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Facing the Temptation of Showing Partiality - We can face this temptation by judging others, or we can focus upon the teaching of the Word of God and learn to be a quick hearer and doer of the Word of God. Many church members focus on how others dress and judge others while sitting in church rather than focusing upon the preaching of the Word. Imagine being in a congregation of believers and looking around judging other and ignoring the preaching of the Word (James 2:1-5). Thus, James condemns this behaviour within the congregation of believers by showing them that it is the very rich people who are exalted in church on the Sabbath that are oppressing them during the week (James 2:6-7).
James 2:1 My brethren, have not the faith of our Lord Jesus Christ, the Lord of glory, with respect of persons.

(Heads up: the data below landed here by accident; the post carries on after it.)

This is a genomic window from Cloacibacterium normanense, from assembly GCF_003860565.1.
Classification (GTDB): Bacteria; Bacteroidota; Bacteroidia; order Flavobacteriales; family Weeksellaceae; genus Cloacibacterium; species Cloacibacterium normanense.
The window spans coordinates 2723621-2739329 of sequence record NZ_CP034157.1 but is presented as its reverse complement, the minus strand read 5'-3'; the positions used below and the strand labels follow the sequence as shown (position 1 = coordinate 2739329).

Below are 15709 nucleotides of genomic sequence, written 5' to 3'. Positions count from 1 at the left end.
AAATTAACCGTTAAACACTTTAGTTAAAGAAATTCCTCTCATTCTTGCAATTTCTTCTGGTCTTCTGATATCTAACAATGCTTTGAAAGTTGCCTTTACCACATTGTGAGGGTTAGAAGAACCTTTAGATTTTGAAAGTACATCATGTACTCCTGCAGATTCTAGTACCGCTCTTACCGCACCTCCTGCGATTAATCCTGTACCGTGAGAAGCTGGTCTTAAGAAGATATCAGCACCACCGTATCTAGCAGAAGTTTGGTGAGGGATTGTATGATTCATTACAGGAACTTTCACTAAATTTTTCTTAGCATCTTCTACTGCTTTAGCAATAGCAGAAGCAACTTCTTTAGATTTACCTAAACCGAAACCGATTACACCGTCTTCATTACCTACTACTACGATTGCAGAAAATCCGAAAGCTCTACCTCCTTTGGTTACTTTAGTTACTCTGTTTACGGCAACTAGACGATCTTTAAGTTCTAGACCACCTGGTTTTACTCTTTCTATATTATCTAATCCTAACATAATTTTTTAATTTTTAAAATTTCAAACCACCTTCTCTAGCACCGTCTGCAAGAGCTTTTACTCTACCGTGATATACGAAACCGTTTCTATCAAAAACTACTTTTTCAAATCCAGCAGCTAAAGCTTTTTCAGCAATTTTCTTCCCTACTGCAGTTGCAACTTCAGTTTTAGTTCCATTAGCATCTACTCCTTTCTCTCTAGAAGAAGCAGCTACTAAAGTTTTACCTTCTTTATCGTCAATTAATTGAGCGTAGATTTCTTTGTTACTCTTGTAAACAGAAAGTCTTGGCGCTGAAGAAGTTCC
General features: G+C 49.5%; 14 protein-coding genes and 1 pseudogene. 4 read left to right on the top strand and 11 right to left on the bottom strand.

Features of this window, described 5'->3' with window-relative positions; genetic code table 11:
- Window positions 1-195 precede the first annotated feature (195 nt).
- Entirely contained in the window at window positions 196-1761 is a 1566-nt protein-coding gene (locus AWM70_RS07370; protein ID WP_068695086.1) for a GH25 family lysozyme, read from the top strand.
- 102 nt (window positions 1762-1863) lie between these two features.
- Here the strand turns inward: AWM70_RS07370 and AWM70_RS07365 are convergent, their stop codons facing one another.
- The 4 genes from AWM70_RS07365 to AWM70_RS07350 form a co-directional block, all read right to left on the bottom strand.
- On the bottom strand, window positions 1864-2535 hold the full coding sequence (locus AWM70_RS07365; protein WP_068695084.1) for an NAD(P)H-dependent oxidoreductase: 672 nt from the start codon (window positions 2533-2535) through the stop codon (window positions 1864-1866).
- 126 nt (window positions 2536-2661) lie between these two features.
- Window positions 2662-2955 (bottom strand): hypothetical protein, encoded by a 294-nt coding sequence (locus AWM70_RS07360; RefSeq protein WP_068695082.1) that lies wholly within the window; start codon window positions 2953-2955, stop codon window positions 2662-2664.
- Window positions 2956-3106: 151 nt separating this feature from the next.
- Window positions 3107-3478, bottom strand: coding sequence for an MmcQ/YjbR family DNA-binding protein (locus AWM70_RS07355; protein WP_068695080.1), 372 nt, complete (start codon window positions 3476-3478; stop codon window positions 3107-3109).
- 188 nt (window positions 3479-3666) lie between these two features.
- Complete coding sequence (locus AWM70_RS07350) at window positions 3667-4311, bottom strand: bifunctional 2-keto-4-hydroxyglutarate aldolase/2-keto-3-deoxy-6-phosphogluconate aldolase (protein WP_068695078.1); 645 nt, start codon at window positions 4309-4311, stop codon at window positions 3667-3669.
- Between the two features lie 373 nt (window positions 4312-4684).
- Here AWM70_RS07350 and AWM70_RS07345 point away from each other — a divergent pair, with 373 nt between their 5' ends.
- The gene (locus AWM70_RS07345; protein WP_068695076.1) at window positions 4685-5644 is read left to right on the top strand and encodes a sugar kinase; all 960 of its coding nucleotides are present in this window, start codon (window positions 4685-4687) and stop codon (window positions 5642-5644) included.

James 2:1 “the Lord of glory” Comments Why would James use the phrase “Lord of glory” in James 2:1 to describe the divine attributes of the Lord Jesus Christ. Perhaps the answer is found in the Greek word προσωποληψι ́ α , which literally means, “receiving face,” which is translated in English as “respect of persons” ( KJV). The context of this passage is about receiving the face of some men and despising others. The phrase “Lord of glory” refers to the deity of the Lord Jesus Christ. As Jesus Christ reflects the glory of the Father when we behold His face, so do God’s children reflect the glory of Jesus Christ when others behold their countenance. James will later mention man’s similarity to the divine when he says, “Therewith bless we God, even the Father; and therewith curse we men, which are made after the similitude of God.” (James 3:9) Thus, Jesus Christ is described as the Lord of glory because this divine glory is reflected in every true child of God.
James 2:1 Comments - James 2:1 tells us not to have partiality among people. James 2:2-4 explains the meaning of the word “partiality” by giving an illustration.